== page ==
Roger Dean Miller, Sr. (January 2, 1936 – October 25, 1992) was an American singer, songwriter, musician and actor, best known for his honky-tonk-influenced novelty songs. His most recognized tunes included the chart-topping country/pop hits "King of the Road", "Dang Me" and "England Swings", all from the mid-1960s Nashville sound era.
After growing up in Oklahoma and serving in the United States Army, Miller began his musical career as a songwriter in the late 1950s, penning such hits as "Billy Bayou" and "Home" for Jim Reeves and "Invitation to the Blues" for Ray Price. He later began a recording career and reached the peak of his fame in the mid-1960s, continuing to record and tour into the 1990s, charting his final top 20 country hit "Old Friends" with Willie Nelson in 1982. Later in his life, he wrote the music and lyrics for the 1985 Tony-award winning Broadway musical Big River, in which he acted.
Miller died from lung cancer in 1992, and was inducted into the Country Music Hall of Fame three years later. His songs continued to be recorded by younger artists, with covers of "Tall, Tall Trees" by Alan Jackson and "Husbands and Wives" by Brooks & Dunn, each reaching the number one spot on country charts in the 1990s. The Roger Miller Museum in his home town of Erick, Oklahoma, is a tribute to Miller.
Roger Miller was born in Fort Worth, Texas, the third son of Jean and Laudene (Holt) Miller. Jean Miller died from spinal meningitis when Roger was a year old. Unable to support the family during the Great Depression, Laudene sent her three sons to live with three of Jean's brothers. Thus, Roger grew up on a farm outside Erick, Oklahoma with Elmer and Armelia Miller.
As a boy, Miller did farm work, such as picking cotton and plowing. He would later say he was "dirt poor" and that as late as 1951 the family did not own a telephone. He received his primary education at a one-room schoolhouse. Miller was an introverted child, and would often daydream or compose songs. One of his earliest compositions went: "There's a picture on the wall. It's the dearest of them all, Mother."
Miller was a member of the National FFA Organization in high school. He listened to the Grand Ole Opry and Light Crust Doughboys on a Fort Worth station with his cousin's husband, Sheb Wooley. Wooley taught Miller his first guitar chords and bought him a fiddle. Wooley, Hank Williams, and Bob Wills were the influences that led to Miller's desire to be a singer-songwriter. He began to run away and perform in Oklahoma and Texas. At 17, he stole a guitar out of desperation to write songs; however, he turned himself in the next day. He chose to enlist in the Army to avoid jail. He later quipped, "My education was Korea, Clash of '52." Near the end of his military service, while stationed in Atlanta, Georgia, Miller played fiddle in the "Circle A Wranglers," a military musical group started by Faron Young. While Miller was stationed in South Carolina, an army sergeant whose brother was Kenneth C. "Jethro" Burns from the musical duo Homer and Jethro, persuaded him to head to Nashville after demobilization.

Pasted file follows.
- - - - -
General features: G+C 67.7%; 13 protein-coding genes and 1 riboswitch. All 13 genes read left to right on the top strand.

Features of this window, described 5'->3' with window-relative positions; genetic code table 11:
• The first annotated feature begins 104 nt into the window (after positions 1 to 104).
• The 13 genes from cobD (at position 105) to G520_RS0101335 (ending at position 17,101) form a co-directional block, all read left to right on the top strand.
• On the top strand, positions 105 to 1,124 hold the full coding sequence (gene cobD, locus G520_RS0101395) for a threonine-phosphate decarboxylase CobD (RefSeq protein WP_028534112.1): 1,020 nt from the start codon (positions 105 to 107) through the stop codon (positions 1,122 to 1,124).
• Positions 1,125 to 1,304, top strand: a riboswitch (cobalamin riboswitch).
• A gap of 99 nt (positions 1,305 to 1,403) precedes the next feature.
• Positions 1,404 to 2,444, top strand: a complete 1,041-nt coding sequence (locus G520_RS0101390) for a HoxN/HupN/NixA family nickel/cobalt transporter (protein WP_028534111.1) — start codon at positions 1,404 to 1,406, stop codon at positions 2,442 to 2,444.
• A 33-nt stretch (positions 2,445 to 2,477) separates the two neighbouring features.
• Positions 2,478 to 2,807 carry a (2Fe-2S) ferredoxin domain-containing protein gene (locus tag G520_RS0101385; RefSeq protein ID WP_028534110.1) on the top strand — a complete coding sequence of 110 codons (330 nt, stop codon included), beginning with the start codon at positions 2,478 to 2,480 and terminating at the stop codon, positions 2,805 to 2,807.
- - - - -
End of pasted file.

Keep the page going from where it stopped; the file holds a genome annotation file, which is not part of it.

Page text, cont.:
After his military discharge, Miller traveled to Nashville to begin his musical career. There, he met with Chet Atkins, who asked to hear Miller, and even loaned him a guitar after learning that he did not own one. Out of nervousness, Miller played the guitar and sang a song in two different keys. Atkins advised him to come back at a later date, after a little more work. Miller remained in Nashville and worked as a bellhop at the Andrew Jackson Hotel, to make ends meet; he was soon known as the "singing bellhop," Meanwhile, he was hired by Minnie Pearl to play fiddle in her band, and later met with George Jones, who introduced him to music executives from the Starday Records label, for an audition. The label executives were impressed with Miller and set up a session in Houston, accompanied by Jones. Jones and Miller collaborated, writing "Tall, Tall Trees" and "Happy Child.
After marrying and fathering a child, Miller put his Nashville career on hold and left for Amarillo, Texas to become a fireman. He did not altogether abandon his musical career; though he worked as a fireman by day, he spent his nights performing gigs. Miller later recounted that in his career as a fireman, he saw only two fires, a "chicken coop" and another that he "slept through." After the latter, the department "suggested that...[he] seek other employment." Miller met Ray Price, and was hired as a member of his Cherokee Cowboys. He moved back to Nashville, and penned the song "Invitation to the Blues," which was covered by Rex Allen and later by Price, for whom it was a number three hit on country charts. Miller signed with Tree Publishing on a salary of $50 a week. He wrote: "Half a Mind" for Ernest Tubb, "That's the Way I Feel" for Faron Young; and his first number one, "Billy Bayou," which along with "Home" were recorded by Jim Reeves. Mi